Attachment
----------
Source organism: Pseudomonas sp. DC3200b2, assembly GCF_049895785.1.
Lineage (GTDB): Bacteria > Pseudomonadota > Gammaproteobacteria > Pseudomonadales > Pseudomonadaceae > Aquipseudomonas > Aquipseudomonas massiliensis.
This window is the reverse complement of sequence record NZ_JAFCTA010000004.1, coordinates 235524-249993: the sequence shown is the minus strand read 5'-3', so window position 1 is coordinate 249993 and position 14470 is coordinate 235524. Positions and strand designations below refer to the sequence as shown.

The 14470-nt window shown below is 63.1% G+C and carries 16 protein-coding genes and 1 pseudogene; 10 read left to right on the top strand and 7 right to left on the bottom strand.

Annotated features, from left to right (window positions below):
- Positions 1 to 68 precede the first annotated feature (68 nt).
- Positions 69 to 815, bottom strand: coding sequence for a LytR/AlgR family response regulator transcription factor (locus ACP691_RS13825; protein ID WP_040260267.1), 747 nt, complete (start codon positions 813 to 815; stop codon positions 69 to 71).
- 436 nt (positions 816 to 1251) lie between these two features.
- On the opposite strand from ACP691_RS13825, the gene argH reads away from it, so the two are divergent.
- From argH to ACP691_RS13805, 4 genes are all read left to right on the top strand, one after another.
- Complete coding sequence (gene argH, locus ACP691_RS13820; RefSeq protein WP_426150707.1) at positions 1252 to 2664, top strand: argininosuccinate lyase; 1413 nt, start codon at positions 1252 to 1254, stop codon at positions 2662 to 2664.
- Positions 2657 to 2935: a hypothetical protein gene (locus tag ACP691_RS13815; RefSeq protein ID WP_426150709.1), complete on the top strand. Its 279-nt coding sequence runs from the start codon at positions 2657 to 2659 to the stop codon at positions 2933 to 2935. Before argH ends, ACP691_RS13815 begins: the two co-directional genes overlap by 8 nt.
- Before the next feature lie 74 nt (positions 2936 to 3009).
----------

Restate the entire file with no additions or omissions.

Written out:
Source organism: Pseudomonas sp. DC3200b2, assembly GCF_049895785.1.
Lineage (GTDB): Bacteria > Pseudomonadota > Gammaproteobacteria > Pseudomonadales > Pseudomonadaceae > Aquipseudomonas > Aquipseudomonas massiliensis.
This window is the reverse complement of sequence record NZ_JAFCTA010000004.1, coordinates 235524-249993: the sequence shown is the minus strand read 5'-3', so window position 1 is coordinate 249993 and position 14470 is coordinate 235524. Positions and strand designations below refer to the sequence as shown.

The 14470-nt window shown below is 63.1% G+C and carries 16 protein-coding genes and 1 pseudogene; 10 read left to right on the top strand and 7 right to left on the bottom strand.

Annotated features, from left to right (window positions below):
- Positions 1 to 68 precede the first annotated feature (68 nt).
- Positions 69 to 815, bottom strand: coding sequence for a LytR/AlgR family response regulator transcription factor (locus ACP691_RS13825; protein ID WP_040260267.1), 747 nt, complete (start codon positions 813 to 815; stop codon positions 69 to 71).
- 436 nt (positions 816 to 1251) lie between these two features.
- On the opposite strand from ACP691_RS13825, the gene argH reads away from it, so the two are divergent.
- From argH to ACP691_RS13805, 4 genes are all read left to right on the top strand, one after another.
- Complete coding sequence (gene argH, locus ACP691_RS13820; RefSeq protein WP_426150707.1) at positions 1252 to 2664, top strand: argininosuccinate lyase; 1413 nt, start codon at positions 1252 to 1254, stop codon at positions 2662 to 2664.
- Positions 2657 to 2935: a hypothetical protein gene (locus tag ACP691_RS13815; RefSeq protein ID WP_426150709.1), complete on the top strand. Its 279-nt coding sequence runs from the start codon at positions 2657 to 2659 to the stop codon at positions 2933 to 2935. Before argH ends, ACP691_RS13815 begins: the two co-directional genes overlap by 8 nt.
- Before the next feature lie 74 nt (positions 2936 to 3009).